from The American Heritage® Dictionary of the English Language, 4th Edition

  • n. One who commands, leads, or guides others, especially:
  • n. The officer in command of a ship, an aircraft, or a spacecraft.
  • n. A precinct commander in a police or fire department, usually ranking above a lieutenant and below a chief.
  • n. The designated leader of a team or crew in sports.
  • n. A commissioned rank in the U.S. Army, Air Force, or Marine Corps that is above first lieutenant and below major.
  • n. A commissioned rank in the U.S. Navy or Coast Guard that is above commander and below commodore.
  • n. One who holds the rank of captain.
  • n. A figure in the forefront; a leader: a captain of industry.
  • n. One who supervises or directs the work of others, especially:
  • n. A district official for a political party.
  • n. A restaurant employee who is in charge of the waiters and usually attends to table seating.
  • n. A bell captain.
  • transitive v. To act as captain of; command or direct: captained the football team.

from Wiktionary, Creative Commons Attribution/Share-Alike License

  • n. A chief or leader.
  • n. The person lawfully in command of a ship or other vessel.
  • n. An army officer with a rank between the most senior grade of lieutenant and major.
  • n. A naval officer with a rank between commander and commodore.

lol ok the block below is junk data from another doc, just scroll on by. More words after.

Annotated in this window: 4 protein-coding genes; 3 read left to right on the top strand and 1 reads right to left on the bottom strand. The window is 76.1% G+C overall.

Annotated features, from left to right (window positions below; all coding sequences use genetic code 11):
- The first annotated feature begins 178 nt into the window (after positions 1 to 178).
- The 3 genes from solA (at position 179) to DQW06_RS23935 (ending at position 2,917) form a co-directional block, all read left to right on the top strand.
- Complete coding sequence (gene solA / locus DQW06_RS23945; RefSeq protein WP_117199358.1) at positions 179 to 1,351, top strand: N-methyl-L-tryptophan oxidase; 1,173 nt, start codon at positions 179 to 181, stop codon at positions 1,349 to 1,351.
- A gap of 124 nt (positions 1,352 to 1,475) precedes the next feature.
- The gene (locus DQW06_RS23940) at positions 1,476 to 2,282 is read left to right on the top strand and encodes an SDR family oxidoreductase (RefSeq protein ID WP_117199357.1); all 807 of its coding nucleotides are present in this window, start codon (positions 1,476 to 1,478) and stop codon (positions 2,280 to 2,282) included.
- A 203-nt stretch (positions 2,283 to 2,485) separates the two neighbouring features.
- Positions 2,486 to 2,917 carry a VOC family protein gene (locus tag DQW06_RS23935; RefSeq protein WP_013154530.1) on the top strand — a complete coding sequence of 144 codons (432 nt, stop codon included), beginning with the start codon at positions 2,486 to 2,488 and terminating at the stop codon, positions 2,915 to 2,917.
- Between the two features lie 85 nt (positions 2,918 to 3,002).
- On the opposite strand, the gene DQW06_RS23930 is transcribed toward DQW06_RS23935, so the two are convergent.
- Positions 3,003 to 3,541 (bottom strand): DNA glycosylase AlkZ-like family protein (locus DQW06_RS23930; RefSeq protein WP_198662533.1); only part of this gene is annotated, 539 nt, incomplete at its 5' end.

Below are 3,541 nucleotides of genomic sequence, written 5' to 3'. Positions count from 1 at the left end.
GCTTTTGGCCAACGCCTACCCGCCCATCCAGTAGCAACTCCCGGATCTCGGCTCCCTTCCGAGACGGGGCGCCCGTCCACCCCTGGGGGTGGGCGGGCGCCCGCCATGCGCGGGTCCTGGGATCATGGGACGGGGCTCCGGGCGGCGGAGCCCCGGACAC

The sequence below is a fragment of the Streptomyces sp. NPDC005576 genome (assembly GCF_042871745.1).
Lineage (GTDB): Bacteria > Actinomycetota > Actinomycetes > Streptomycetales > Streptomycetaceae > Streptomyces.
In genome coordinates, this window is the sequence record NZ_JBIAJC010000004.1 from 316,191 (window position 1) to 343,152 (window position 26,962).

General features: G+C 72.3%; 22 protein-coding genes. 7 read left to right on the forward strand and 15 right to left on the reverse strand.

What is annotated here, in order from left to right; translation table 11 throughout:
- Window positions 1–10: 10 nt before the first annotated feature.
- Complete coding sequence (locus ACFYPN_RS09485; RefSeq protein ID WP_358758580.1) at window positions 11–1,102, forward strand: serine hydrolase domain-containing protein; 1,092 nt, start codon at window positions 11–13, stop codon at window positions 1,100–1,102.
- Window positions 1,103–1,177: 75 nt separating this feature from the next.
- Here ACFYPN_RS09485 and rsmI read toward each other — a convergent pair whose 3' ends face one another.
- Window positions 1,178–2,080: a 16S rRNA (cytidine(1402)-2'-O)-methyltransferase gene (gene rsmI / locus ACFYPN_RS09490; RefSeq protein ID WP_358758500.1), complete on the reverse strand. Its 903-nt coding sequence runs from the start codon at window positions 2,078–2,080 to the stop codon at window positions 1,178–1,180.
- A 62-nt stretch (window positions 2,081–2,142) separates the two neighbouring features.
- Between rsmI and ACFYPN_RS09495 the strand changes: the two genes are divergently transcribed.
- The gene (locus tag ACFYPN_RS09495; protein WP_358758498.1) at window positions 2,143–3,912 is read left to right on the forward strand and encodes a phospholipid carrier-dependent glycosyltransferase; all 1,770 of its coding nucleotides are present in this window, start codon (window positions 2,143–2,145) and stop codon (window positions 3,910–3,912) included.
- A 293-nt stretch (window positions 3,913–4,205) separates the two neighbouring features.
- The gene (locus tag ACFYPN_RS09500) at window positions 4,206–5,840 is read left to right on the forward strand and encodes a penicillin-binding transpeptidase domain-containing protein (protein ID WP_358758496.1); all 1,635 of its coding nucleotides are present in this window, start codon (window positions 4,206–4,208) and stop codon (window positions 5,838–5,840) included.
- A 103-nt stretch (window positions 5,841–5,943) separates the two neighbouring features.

• n. A commissioned officer in the United States Navy, Coast Guard, NOAA Corps, or PHS Corps of a grade superior to a commander and junior to a rear admiral (lower half). A captain is equal in grade or rank to an Army, Marine Corps, or Air Force colonel.
  • n. One of the athletes on a sports team who designated to make decisions, and is allowed to speak for his team with a referee or official.
  • n. The leader of a group of workers.
  • n. A maître d'.
  • n. An honorific title given to a prominent person. See colonel.
  • v. To act as captain
  • v. To exercise command of a ship, aircraft or sports team.

from the GNU version of the Collaborative International Dictionary of English

  • adj. Chief; superior.
  • n. A head, or chief officer.
  • n. The military officer who commands a company, troop, or battery, or who has the rank entitling him to do so though he may be employed on other service.
  • n. An officer in the United States navy, next above a commander and below a commodore, and ranking with a colonel in the army.
  • n. By courtesy, an officer actually commanding a vessel, although not having the rank of captain.
  • n. The master or commanding officer of a merchant vessel.
  • n. One in charge of a portion of a ship's company
  • n. The foreman of a body of workmen.
  • n. A person having authority over others acting in concert.
  • n. A military leader; a warrior.
  • transitive v. To act as captain of; to lead.

from The Century Dictionary and Cyclopedia

  • n. One who is at the head of or has authority over others; a chief; a leader; a commander, especially in military affairs.
  • n. More specifically
  • n. In the army, the officer who commands a company, whether of infantry, cavalry, or artillery.
  • n. In the navy, an officer next in rank above a commander, and ranking in the United States service with a colonel, and in the British with a lieutenant-colonel, and after three years' service with a colonel, in the army. Officers of this grade in the British service were formerly designated post-captains.
  • n. The commander or master of a merchant vessel.
  • n. In some of the public schools of England, a title given to the senior scholar.